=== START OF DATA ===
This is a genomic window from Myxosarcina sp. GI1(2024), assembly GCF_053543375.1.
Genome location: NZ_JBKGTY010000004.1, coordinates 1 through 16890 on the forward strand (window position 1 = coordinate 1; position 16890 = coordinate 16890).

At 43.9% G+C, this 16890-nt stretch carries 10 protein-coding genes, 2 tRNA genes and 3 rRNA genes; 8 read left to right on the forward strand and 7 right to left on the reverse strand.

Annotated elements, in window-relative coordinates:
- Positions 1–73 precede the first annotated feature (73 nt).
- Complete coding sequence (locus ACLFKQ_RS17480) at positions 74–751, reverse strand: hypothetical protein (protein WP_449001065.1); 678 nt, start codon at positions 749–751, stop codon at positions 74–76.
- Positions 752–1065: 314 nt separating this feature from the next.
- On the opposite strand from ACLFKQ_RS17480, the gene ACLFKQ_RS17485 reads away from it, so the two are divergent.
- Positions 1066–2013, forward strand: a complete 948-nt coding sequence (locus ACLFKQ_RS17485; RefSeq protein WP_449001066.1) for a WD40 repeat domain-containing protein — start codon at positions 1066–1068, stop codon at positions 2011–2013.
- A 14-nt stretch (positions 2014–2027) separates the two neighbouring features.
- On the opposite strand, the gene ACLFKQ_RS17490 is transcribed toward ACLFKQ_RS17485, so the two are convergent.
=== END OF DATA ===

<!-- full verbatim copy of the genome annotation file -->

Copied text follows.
This is a genomic window from Myxosarcina sp. GI1(2024), assembly GCF_053543375.1.
Genome location: NZ_JBKGTY010000004.1, coordinates 1 through 16890 on the forward strand (window position 1 = coordinate 1; position 16890 = coordinate 16890).

At 43.9% G+C, this 16890-nt stretch carries 10 protein-coding genes, 2 tRNA genes and 3 rRNA genes; 8 read left to right on the forward strand and 7 right to left on the reverse strand.

Annotated elements, in window-relative coordinates:
- Positions 1–73 precede the first annotated feature (73 nt).
- Complete coding sequence (locus ACLFKQ_RS17480) at positions 74–751, reverse strand: hypothetical protein (protein WP_449001065.1); 678 nt, start codon at positions 749–751, stop codon at positions 74–76.
- Positions 752–1065: 314 nt separating this feature from the next.
- On the opposite strand from ACLFKQ_RS17480, the gene ACLFKQ_RS17485 reads away from it, so the two are divergent.
- Positions 1066–2013, forward strand: a complete 948-nt coding sequence (locus ACLFKQ_RS17485; RefSeq protein WP_449001066.1) for a WD40 repeat domain-containing protein — start codon at positions 1066–1068, stop codon at positions 2011–2013.
- A 14-nt stretch (positions 2014–2027) separates the two neighbouring features.
- On the opposite strand, the gene ACLFKQ_RS17490 is transcribed toward ACLFKQ_RS17485, so the two are convergent.